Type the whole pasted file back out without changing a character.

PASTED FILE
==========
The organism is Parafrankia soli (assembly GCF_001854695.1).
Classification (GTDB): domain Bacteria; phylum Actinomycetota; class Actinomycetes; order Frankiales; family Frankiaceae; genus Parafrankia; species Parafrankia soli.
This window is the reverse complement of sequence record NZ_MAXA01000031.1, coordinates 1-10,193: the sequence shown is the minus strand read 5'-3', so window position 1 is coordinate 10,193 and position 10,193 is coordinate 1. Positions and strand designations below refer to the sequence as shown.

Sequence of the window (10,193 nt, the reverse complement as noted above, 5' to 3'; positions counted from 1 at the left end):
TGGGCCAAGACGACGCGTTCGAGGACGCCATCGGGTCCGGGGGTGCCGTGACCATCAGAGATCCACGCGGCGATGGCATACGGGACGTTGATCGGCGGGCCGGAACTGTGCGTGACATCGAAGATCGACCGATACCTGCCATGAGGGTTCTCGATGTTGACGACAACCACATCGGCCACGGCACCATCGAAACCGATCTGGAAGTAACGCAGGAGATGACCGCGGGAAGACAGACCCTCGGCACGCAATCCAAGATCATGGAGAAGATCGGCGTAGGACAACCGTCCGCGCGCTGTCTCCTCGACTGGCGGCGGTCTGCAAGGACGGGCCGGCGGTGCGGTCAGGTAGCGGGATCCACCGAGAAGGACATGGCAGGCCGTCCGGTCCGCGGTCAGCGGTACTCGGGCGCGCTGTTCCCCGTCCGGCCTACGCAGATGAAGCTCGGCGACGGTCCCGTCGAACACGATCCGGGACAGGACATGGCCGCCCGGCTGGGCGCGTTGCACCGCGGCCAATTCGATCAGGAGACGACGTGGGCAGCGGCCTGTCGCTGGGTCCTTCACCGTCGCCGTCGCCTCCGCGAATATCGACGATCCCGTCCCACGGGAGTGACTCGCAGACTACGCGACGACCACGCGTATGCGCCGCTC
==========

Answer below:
The organism is Parafrankia soli (assembly GCF_001854695.1).
Classification (GTDB): domain Bacteria; phylum Actinomycetota; class Actinomycetes; order Frankiales; family Frankiaceae; genus Parafrankia; species Parafrankia soli.
This window is the reverse complement of sequence record NZ_MAXA01000031.1, coordinates 1-10,193: the sequence shown is the minus strand read 5'-3', so window position 1 is coordinate 10,193 and position 10,193 is coordinate 1. Positions and strand designations below refer to the sequence as shown.

Sequence of the window (10,193 nt, the reverse complement as noted above, 5' to 3'; positions counted from 1 at the left end):
TGGGCCAAGACGACGCGTTCGAGGACGCCATCGGGTCCGGGGGTGCCGTGACCATCAGAGATCCACGCGGCGATGGCATACGGGACGTTGATCGGCGGGCCGGAACTGTGCGTGACATCGAAGATCGACCGATACCTGCCATGAGGGTTCTCGATGTTGACGACAACCACATCGGCCACGGCACCATCGAAACCGATCTGGAAGTAACGCAGGAGATGACCGCGGGAAGACAGACCCTCGGCACGCAATCCAAGATCATGGAGAAGATCGGCGTAGGACAACCGTCCGCGCGCTGTCTCCTCGACTGGCGGCGGTCTGCAAGGACGGGCCGGCGGTGCGGTCAGGTAGCGGGATCCACCGAGAAGGACATGGCAGGCCGTCCGGTCCGCGGTCAGCGGTACTCGGGCGCGCTGTTCCCCGTCCGGCCTACGCAGATGAAGCTCGGCGACGGTCCCGTCGAACACGATCCGGGACAGGACATGGCCGCCCGGCTGGGCGCGTTGCACCGCGGCCAATTCGATCAGGAGACGACGTGGGCAGCGGCCTGTCGCTGGGTCCTTCACCGTCGCCGTCGCCTCCGCGAATATCGACGATCCCGTCCCACGGGAGTGACTCGCAGACTACGCGACGACCACGCGTATGCGCCGCTC